SEE PHOTOS: She made books part of our lives—but she prefers her private life to be a closed book. Yet, divorced at 34, separated from her son for most of his earlier life, raising her daughter as a single parent, and now living by herself because her daughter lives abroad, Hedwig Anuar has faced up to the fear that dogs many women: That someday, they’ll be all alone. Her verdict on her life: “I’ve survived and I’m stronger.”
On the way to Hedwig Anuar’s house, the cabbie got lost. I told him where I wanted to go and even showed him the address, but he couldn’t read, nor could he understand English. After some discussion – he in Hokkien, me in English – he dropped me at the nearest bus stop and took off one dollar from my taxi fare.
I was more sorry than he was. Perhaps if we had made it to Hedwig’s house, she could have convinced him to take an English literacy course. As former director of the National Library for 23 years and now chairman of the National Book Development Council of Singapore and member of the Society for Reading and Literacy, she has devoted her life to spreading the reading habit.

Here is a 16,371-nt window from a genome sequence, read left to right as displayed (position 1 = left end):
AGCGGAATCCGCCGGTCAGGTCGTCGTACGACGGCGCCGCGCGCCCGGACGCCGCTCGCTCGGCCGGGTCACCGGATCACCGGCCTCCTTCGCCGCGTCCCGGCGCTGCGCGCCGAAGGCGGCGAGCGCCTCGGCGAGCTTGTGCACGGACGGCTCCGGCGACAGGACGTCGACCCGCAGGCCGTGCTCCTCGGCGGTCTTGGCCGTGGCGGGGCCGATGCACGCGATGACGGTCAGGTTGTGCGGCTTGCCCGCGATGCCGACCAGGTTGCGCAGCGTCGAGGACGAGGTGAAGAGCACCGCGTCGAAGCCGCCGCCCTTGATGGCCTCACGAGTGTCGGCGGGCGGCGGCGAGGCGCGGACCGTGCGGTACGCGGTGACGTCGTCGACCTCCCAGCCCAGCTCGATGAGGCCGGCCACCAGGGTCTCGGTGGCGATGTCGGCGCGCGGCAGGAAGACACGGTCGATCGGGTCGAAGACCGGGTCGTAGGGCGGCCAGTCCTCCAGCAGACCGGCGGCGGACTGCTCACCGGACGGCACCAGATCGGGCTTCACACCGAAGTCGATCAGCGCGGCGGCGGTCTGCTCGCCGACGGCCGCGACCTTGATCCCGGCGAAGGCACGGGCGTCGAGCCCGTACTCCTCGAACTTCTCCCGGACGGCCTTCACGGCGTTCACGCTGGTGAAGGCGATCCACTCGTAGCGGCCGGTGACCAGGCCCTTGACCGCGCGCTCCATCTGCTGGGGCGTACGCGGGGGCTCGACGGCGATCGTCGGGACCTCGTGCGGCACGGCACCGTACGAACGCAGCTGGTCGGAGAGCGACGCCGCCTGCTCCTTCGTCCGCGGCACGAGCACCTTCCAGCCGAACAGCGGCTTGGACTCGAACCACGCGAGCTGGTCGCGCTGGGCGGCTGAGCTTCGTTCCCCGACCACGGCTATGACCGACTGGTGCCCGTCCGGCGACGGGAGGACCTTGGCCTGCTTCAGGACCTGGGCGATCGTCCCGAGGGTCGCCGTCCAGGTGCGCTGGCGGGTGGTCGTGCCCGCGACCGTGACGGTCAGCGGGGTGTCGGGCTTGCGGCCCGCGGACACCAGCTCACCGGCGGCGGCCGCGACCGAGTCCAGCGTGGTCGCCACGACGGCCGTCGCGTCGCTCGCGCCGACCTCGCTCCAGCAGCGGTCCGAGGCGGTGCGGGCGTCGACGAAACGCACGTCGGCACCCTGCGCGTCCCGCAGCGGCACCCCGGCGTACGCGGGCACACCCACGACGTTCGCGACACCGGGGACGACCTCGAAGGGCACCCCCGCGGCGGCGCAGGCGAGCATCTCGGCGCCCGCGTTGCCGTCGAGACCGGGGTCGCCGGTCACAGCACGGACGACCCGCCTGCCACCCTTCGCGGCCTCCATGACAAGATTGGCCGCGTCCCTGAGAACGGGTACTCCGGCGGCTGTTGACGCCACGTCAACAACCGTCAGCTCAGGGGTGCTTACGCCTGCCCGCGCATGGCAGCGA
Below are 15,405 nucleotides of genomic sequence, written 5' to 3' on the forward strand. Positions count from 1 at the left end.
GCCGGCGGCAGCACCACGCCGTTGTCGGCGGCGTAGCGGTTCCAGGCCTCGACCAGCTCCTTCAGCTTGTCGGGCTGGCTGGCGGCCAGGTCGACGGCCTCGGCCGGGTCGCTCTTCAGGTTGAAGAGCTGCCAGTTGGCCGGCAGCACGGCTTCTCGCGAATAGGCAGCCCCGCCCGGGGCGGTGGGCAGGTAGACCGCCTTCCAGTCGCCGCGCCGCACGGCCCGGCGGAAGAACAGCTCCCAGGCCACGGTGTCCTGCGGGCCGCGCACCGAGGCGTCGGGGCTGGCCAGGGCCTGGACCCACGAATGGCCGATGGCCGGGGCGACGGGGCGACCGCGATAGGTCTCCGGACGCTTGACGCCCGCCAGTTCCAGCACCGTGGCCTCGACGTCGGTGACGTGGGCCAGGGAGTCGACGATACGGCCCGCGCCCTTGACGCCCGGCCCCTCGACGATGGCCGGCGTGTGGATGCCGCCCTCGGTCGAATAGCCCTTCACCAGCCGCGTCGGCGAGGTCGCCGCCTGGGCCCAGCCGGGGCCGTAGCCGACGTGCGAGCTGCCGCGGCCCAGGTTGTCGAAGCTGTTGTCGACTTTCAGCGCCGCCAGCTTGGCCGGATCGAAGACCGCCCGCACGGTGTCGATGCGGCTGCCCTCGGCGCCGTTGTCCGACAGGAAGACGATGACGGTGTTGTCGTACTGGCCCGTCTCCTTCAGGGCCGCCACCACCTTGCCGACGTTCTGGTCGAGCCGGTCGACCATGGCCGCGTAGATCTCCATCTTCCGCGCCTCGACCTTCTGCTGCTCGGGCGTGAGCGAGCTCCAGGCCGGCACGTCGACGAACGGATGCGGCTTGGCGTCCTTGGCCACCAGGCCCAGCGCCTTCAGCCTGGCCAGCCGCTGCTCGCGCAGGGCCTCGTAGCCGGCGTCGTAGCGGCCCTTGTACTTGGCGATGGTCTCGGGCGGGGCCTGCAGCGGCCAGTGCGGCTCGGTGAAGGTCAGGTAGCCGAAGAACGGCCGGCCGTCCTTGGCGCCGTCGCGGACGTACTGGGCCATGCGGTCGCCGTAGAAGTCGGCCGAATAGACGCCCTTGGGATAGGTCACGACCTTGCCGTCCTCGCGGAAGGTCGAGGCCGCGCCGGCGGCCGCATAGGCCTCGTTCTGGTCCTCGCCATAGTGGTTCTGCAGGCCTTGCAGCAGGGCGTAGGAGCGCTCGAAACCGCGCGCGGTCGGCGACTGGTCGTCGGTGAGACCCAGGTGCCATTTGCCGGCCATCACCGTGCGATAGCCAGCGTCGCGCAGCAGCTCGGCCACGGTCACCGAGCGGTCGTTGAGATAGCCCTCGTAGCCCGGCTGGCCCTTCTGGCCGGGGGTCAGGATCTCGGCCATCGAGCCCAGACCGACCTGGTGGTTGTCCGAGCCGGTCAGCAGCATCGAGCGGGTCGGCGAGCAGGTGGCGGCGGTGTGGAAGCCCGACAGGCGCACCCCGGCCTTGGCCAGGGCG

She also runs the society’s Women Learning English (Wish) Project which teaches adult women to read and write English—so they can make a phone call, fill up forms or read addresses. Once a week, Hedwig personally conducts one-and-a-half hour classes at the Ang Mo Kio Community centre for 10 housewives who want to learn English.
Hedwig lives in a comfortable bungalow in Upper Bukit Timah. It has a small garden, a driveway, but no doorbell. She has a burglar alarm system.
“The house was broken into twice,” she says. Perhaps this is because she lives alone, she is 65, and she’s a woman.
The day I came, her living room was littered with various art objects, a Miro print reproduction and pictures of her family: Her four sisters, her brother, her daughter Shirin with a friend, Shirin with her husband Revi, Shirin with her brother Azmi.
The last is a rare picture, because Shirin, 31, and Azmi, 36, have only seen each other a total of 10 times in their lifetime. Hedwig married in 1957 and divorced five years later, and has lived separately from her son since.
Could I borrow the picture of her son and daughter for publication in Her World?